But my knowledge isn't just for me. I tremendously love sharing my knowledge of cars with my friends, family and strangers. I've gone with people to buy cars, driven half-way across town in the middle of night to help someone change her flat tire, I've cleaned and hand-waxed other people's cars, replaced batteries. There's a reason I keep a tool kit in the back of my own ride. I love explaining/showing to people how to fix something or how something works on a car, because it helps them out.

So think about what set of knowledge you have to be grateful for, and share it with the world.

Have a perfect Sunday and cheers,

On the iPod...


Saturday, August 12, 2017

30 Days of Gratitude: Prompt 19

Hah, you know what sucks about adulting? Not being able to sleep in on weekends as late as you used to do when you were a youth. I fell asleep around 11pm the night before and hoped to sleep in, well, till at least 10am...nope that'd didn't happen and rarely does anymore. Wide awake at 7am, hey-o. But the plus side is that I've got a full Saturday ahead of me to enjoy. I got invited out to breakfast with three of my best friends at a joint in downtown Milwaukee called "Brunch." Three cups of coffee, blueberry banana pancakes, a flight of bacon (yes you read that  right) and all sorts of catching up, laughing and chatting. That's an appreciated way to start my weekend. I'm grateful for mornings like this one. Last night I decided to actually stay in and do a "Me Night." Turns out tonight is going to be the night filled with beer-y festivities and good people. A night to myself was very much needed after this past week as by Friday afternoon I was quickly running out of steam. I got home, made dinner and dedicated some time to some reflecting and refocusing. Temperatures crept down into the upper 40s last night and I had every single window open in my apartment. I sat at the table in front of my bay windows and kept writing away in my journal. Writing continues to be a hugely beneficial way to just relax and take whatever is storming around in your head and dissect it.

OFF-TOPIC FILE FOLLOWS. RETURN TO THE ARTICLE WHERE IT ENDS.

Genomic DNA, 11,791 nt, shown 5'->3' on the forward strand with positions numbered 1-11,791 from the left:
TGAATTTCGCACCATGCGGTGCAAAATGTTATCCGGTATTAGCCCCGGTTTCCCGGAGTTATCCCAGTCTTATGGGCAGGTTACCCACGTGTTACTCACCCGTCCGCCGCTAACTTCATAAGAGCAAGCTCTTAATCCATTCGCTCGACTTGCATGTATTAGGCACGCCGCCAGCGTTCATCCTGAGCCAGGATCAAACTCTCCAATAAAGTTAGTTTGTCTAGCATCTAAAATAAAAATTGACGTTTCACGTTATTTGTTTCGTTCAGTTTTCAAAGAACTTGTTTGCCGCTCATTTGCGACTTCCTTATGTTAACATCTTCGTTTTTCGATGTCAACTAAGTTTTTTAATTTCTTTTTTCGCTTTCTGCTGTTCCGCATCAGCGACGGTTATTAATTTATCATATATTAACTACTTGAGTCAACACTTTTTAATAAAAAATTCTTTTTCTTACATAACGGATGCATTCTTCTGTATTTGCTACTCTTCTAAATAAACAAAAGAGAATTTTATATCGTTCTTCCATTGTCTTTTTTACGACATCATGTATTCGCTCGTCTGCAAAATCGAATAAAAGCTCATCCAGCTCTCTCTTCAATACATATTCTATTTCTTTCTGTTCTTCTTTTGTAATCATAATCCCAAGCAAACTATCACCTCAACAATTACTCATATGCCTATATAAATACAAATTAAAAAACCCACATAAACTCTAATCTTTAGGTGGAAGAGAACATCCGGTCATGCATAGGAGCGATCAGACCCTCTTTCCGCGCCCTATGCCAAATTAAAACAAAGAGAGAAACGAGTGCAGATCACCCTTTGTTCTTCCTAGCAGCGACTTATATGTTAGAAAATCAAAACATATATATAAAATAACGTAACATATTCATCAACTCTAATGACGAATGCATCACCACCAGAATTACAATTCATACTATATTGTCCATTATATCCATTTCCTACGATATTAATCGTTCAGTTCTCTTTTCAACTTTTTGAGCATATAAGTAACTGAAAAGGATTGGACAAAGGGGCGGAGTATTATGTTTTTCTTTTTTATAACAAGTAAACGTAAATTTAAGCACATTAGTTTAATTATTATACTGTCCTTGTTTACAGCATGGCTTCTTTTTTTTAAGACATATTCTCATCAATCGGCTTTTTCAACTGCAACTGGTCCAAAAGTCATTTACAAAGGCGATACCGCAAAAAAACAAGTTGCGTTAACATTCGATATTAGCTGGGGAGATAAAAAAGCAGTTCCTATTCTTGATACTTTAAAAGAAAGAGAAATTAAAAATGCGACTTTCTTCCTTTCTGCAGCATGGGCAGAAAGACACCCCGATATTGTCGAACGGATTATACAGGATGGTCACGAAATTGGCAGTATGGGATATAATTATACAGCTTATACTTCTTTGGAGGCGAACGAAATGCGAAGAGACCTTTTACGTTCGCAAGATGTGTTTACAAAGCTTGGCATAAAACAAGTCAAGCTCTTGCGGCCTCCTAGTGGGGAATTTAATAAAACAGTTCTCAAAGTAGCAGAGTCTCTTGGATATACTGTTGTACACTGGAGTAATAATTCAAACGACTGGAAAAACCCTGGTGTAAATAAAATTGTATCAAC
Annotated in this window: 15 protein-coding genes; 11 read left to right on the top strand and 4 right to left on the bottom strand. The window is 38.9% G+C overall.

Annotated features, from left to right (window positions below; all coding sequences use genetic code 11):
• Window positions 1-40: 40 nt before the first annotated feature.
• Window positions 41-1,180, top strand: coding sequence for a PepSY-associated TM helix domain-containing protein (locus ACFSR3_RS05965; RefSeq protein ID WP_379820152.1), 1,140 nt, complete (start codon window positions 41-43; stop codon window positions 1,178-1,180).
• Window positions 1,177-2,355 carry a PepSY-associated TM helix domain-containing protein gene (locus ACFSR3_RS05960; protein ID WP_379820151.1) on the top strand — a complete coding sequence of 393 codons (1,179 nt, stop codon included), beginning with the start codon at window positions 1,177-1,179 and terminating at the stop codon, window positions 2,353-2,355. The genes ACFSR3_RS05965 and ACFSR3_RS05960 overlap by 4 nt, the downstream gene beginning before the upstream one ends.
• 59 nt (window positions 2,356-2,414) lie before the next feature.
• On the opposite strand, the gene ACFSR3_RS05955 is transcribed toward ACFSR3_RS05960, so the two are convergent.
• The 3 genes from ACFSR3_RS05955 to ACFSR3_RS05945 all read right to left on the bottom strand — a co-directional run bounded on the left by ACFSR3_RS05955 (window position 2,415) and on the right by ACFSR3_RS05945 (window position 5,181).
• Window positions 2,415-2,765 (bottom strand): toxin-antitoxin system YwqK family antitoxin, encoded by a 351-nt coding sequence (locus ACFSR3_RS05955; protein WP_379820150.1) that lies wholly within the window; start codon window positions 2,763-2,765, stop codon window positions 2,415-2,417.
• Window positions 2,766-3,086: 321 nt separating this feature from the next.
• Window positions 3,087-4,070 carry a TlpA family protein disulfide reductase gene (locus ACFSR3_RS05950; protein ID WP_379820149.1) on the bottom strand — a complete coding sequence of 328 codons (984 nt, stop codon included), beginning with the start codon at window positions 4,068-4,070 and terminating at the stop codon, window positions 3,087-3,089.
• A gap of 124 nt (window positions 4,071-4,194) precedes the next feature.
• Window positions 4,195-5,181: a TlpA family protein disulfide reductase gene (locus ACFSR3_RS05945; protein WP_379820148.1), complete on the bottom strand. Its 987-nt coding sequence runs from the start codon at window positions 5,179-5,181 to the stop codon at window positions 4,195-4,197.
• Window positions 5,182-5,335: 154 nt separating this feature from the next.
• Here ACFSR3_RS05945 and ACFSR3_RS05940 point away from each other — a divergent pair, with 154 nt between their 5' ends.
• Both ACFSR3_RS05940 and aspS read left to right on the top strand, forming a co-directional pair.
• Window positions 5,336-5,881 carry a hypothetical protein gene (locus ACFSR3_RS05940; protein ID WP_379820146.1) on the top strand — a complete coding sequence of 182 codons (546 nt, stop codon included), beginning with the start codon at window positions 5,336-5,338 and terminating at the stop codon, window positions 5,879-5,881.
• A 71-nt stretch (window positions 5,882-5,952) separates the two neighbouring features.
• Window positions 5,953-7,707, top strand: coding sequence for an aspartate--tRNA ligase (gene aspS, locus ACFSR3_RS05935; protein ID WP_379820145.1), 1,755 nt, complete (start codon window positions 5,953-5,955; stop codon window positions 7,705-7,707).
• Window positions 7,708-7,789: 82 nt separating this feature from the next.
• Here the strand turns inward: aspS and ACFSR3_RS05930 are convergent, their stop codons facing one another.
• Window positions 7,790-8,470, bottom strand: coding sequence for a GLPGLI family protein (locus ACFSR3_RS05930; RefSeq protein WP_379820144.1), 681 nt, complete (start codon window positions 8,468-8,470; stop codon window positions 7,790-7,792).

Have you ever had someone important in your life give you advice that really stands out to you, opens your eyes and then you immediately jot it down? Maybe you put it on a post-it-note that gets slapped to your front door or folded in your wallet, forcing you to always look or penned in on a page your journal. I talk with one of my best friends, Dan who now lives in Washington D.C., every week. It's something on my schedule I really look forward. For some eleven years now, since early high school, he's had my back. He's been ridiculously supportive, not afraid to call me out if I'm acting foolish or rash, encouraged and pushed me to do whatever it takes to be the best version of myself. I'm incredibly lucky to have him as a best friend. Anyway, we were talking a few days ago and he said this to me:
"Now is the time to take control, not to let it go. Escapism is the coward's way out. The weak person's way out. You are not a weak person so don't act like one."